Aston Martin tech chief Andrew Green calls accusations of copying Red Bull ‘wide of the mark’
Aston Martin Chief Technical Officer Andrew Green has brushed off any implication that his team copied the design of the Red Bull RB18 after Christian Horner said that his squad would be conducting an “internal investigation” into the matter.
Ahead of the Spanish Grand Prix, where major upgrades have been implemented by numerous teams, including Mercedes and Ferrari, Aston Martin also updated their car, causing Horner to say that “imitation is the biggest form of flattery” given a perceived resemblance between the AMR22 and the RB18 – with the FIA having carried out an investigation into the matter before declaring that the Aston Martin complied with the rules.
Horner added that Red Bull would be ensuring that there had been no illegal transfer of intellectual property, or 'IP', to Aston Martin, who hired Red Bull’s former aero chief Dan Fallows earlier this year.
“We will have an internal investigation,” the Red Bull Team Principal told Sky Sports F1. “We've got our own software protections, we know exactly what software is looked at, where that software is controlled. But I think that it’s the job of the regulator, the FIA, because they have that access and we rely very much on them to make sure there is no transfer of IP, that there has been no abuse of that. So it’s very much their job to go and police that.”
Green, Aston Martin’s technical chief, said on Saturday when asked how big a contribution former Red Bull team members like Fallows had made to the car: “All I can say is, at no stage did we ever receive any data from any team, from anyone.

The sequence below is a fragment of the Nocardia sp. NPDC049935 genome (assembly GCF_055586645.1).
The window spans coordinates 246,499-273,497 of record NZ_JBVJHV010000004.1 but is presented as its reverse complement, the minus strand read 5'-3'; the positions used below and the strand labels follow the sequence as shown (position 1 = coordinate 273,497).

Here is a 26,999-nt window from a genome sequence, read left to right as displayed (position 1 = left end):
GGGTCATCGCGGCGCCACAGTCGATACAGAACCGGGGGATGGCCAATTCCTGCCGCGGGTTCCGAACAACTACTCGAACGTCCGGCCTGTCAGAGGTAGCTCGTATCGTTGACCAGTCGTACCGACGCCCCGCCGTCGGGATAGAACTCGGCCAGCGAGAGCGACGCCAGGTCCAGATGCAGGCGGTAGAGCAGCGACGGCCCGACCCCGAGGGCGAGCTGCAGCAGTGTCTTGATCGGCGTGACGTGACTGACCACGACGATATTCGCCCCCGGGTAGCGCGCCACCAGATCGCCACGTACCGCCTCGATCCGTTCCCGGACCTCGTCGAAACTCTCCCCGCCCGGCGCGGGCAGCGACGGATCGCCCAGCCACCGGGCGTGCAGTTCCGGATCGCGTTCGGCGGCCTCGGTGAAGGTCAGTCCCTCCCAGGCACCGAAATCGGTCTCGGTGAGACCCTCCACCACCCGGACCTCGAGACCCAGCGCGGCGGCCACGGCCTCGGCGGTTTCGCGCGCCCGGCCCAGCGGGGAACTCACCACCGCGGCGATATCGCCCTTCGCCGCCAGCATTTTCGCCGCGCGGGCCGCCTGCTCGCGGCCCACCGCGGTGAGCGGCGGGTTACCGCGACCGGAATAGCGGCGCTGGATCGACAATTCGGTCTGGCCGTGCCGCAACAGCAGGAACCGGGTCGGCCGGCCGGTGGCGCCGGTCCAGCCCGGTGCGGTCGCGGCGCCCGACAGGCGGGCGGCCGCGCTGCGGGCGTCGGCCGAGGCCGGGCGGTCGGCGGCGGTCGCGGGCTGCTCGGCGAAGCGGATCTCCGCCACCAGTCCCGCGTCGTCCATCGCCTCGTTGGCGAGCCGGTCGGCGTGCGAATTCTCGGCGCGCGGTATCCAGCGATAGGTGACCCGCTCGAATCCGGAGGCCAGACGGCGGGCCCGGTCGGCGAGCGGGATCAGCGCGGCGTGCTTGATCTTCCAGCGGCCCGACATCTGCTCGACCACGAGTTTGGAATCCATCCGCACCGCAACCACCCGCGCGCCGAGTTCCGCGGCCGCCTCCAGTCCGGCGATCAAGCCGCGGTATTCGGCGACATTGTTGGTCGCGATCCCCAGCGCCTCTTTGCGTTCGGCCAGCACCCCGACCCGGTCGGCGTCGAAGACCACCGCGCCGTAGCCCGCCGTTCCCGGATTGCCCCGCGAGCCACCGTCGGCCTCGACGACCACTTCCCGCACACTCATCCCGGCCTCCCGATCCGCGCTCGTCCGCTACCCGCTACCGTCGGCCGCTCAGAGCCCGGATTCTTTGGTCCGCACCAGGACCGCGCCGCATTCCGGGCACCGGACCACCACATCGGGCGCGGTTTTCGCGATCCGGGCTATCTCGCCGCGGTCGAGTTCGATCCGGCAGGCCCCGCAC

“The FIA came in and did a thorough investigation. [They] examined all the data leading up and the history of this car, they interviewed all the people involved and concluded that it was a completely independent development. And to that point where you’re talking about potential employees – this car was conceived in the middle of last year as a dual route with the launch car and the majority of the releases were made before anybody from Red Bull even turned up.
“So, I think the accusations are very wide of the mark.”
Asked if he was surprised or disappointed by any accusation of wrongdoing, he added: “Yes, disappointed. Especially with the fact that the FIA have made a statement with respect to the car and like I said before, they’ve come in and they’ve looked and they’ve declared that it’s independent work.
“They’re the ones who see all the data... not just from us but all the teams, so they really are the only ones who can make the judgement and by regulations they are obliged to make judgement on this, and they have. And I think for me, that’s the end of it.
“If you look at the development of the car that is sitting out there right now, you see that this all happened towards the end of last year, before we’d seen anybody. We were on a dual path, so it came as a shock but also a surprise that Red Bull came out with a similar concept as well.
“But I think that just reinforced our feeling at the time that, of the two paths that we had open to us, we’d gone the wrong way. And I think that was confirmation of that.”